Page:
Thomas Pringle, attributed to James Struthers Stewart

Thomas Pringle (1789–1834) is remembered as ‘the father of English poetry’ in this country, as leader of the only Scottish settler party in 1820 and as a champion of the freedom of the press. He had an earlier career as founding editor of Blackwood’s Magazine in Edinburgh and a later one as man of letters in London and secretary of the Anti-Slavery Society. The abolition of slavery in the British Empire came into force in August 1834 but, crippled since infancy and suffering from tuberculosis, he died in December 1834, aged only 45. In Cape Town he ran the South African Public Library, edited, with his friend John Fairbairn, the Cape’s first independent newspaper and the bi-monthly South African Journal, and established a successful ‘classical and commercial academy’ until all were brought down by the hostility of the Governor, Lord Charles Somerset.

Eildon by Thomas Baines

He fought back but, financially ruined, returned to his final career in Britain. His papers, sent to Cape Town by his widow Margaret, were lost but surviving letters in other collections here bring to life the character, outlook and South African career of a notable figure in our history.

Henry Ellis

Bavian’s River, 18 July 1820


I arrived here about three weeks ago with my party, and was located on the 1st instant by Captain Harding Deputy Landdrost of Cradock. I have now thoroughly examined our situation and its capabilities, and tho’ it is in many respects very different from what I and my friends had anticipated, yet we are on the whole sufficiently satisfied with our position – or at all events with the kind intentions of the Colonial Authorities in sending us hither. We labour however under some peculiar disadvantages, which probably His Excellency the Governor and yourself were not fully aware of when I had the honour of seeing you at Port Elizabeth, and which I therefore beg leave now to explain to you.

We are placed at the very head of the Bavian’s River about 50 miles from Roode Wall. On three sides of us are wild and barren mountains, inaccessible by wagons, and uninhabitable unless by wild beasts and savages: on the fourth the road down the river forms our sole channel of communication with the habitable parts of the Colony. This road is however so exceedingly bad that we took no less than five days to travel up with our baggage from Field Cornet Opperman’s – a distance of about 28 English miles, and the first wagon sent with provisions for us from Somerset was overturned in the river and a great part of the load lost or damaged. The Dep. Landdrost promised to issue orders for the repairing of the road as far as the inhabitants extend upwards (about one half of the way), but no repairs by the inhabitants can be effectual on a route like this which must unavoidably be led along narrow defiles and rocky chasms and which crosses the channel of the Bavian’s River no less than twenty seven times – so that every flood washes down the drifts and renders new ones necessary. This being our only road to market it is evidently out of the question to think of raising grain for sale as was originally our design. We must necessarily restrict our agricultural operations to what will repay us – and perhaps only cultivate corn for our own subsistence. Some articles perhaps such as tobacco and hemp may be carried to market on pack oxen. But our chief dependence must I suspect be our cattle and sheep, although for grazing farms our allotment I fear will prove rather limited.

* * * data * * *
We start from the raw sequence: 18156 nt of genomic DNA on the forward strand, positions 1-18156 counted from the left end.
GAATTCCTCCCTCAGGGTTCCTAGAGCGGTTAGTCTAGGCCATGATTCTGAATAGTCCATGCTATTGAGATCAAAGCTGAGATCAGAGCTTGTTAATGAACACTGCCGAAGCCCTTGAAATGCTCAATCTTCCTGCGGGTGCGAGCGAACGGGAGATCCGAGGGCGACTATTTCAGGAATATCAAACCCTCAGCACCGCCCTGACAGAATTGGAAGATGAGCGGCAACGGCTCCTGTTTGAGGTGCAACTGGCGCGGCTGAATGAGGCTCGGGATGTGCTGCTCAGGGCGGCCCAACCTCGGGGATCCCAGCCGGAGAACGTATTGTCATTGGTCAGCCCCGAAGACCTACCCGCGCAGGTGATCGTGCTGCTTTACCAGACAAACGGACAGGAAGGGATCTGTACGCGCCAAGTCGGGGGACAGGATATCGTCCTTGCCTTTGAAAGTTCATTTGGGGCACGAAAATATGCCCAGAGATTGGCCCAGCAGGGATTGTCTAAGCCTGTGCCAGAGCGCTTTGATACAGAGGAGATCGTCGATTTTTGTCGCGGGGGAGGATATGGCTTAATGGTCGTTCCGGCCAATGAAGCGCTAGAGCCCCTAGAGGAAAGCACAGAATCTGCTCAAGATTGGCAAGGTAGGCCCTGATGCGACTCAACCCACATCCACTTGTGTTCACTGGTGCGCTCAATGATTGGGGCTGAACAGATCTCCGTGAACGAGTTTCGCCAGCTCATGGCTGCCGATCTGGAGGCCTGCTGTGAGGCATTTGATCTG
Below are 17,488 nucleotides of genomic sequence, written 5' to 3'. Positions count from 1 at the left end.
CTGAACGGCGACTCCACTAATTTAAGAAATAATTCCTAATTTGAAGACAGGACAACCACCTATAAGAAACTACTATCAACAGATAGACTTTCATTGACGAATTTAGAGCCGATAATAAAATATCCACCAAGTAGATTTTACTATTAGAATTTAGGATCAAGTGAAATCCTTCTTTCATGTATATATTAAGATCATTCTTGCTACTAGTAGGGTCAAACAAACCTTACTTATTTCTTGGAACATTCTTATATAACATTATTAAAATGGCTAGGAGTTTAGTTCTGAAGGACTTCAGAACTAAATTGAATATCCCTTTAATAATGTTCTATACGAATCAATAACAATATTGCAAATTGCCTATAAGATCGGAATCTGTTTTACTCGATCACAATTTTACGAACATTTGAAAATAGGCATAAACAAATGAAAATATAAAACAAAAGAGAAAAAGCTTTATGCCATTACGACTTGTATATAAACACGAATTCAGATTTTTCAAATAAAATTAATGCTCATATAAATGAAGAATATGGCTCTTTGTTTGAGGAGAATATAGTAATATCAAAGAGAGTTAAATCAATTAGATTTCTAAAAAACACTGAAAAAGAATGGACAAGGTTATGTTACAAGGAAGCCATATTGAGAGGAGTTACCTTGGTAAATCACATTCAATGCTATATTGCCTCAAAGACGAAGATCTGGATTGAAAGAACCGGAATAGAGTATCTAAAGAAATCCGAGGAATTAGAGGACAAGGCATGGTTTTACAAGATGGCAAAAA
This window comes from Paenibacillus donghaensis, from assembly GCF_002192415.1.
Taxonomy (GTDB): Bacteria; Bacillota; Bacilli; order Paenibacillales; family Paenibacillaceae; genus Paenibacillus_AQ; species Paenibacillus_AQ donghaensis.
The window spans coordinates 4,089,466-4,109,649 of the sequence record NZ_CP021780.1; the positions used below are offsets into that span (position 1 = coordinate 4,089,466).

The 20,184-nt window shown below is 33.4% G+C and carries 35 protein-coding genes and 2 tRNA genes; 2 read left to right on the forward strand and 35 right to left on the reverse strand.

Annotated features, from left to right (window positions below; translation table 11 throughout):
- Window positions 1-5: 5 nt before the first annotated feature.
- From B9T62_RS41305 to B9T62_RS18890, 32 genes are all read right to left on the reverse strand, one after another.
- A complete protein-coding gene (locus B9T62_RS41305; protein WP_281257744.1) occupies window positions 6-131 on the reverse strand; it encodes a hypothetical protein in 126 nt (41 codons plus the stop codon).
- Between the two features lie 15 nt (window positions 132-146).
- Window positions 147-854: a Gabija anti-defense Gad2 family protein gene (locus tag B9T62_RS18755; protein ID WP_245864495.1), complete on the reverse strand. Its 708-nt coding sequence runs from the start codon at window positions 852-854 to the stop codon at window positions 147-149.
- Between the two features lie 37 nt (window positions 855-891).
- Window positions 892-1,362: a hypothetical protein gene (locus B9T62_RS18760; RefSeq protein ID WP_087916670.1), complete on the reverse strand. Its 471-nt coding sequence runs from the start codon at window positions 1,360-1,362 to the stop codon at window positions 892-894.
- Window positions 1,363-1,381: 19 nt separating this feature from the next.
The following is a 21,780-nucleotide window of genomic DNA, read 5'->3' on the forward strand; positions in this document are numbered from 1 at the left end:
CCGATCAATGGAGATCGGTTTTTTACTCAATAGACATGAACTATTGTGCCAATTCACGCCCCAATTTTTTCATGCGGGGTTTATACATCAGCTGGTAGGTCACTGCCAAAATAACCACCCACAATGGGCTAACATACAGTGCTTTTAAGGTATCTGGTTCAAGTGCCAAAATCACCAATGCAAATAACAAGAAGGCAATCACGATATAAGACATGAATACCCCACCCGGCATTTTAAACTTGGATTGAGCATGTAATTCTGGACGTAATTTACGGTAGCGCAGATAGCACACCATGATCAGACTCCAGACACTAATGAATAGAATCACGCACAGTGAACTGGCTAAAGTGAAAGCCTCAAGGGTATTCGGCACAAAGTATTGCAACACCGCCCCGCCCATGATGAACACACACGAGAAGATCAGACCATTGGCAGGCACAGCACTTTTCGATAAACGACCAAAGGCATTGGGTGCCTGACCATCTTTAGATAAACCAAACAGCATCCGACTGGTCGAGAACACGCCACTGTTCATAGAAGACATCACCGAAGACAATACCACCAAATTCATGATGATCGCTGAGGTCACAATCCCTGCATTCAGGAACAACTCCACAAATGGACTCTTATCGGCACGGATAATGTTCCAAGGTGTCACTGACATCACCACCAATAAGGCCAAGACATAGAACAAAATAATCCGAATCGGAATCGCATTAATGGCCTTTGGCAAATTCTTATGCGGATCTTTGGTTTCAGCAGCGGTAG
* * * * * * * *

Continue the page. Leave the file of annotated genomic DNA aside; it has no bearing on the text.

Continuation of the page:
Edited and introduced by Randolph Vigne

Randolph Vigne was born in Kimberley in 1928 and grew up in Port Elizabeth where he joined the Van Riebeeck Society in 1941. After his education at St Andrew’s College, Grahamstown and Wadham College, Oxford he served as English editor at Maskew Miller’s in Cape Town until 1964 when he moved to England and continued his career in educational publishing. He has undertaken much research and writing in southern African and European historical fields, publishing, among other books, Guillaume Chenu de Chalezac, the ‘French boy’ at the Cape of Good Hope (VRS 2nd Series, No 22, 1993) and Liberals against Apartheid, the History of the Liberal Party of South Africa (Macmillan, 1997). A fellow of the Society of Antiquaries of London, he was awarded the Order of Luthuli by the President of South Africa in 2010.

Click here for his Launch Speech

Click here to read the Additional Letters

Click here for the Soundtrack of an interview with Randolph Vigne

View Speeches
View Reviews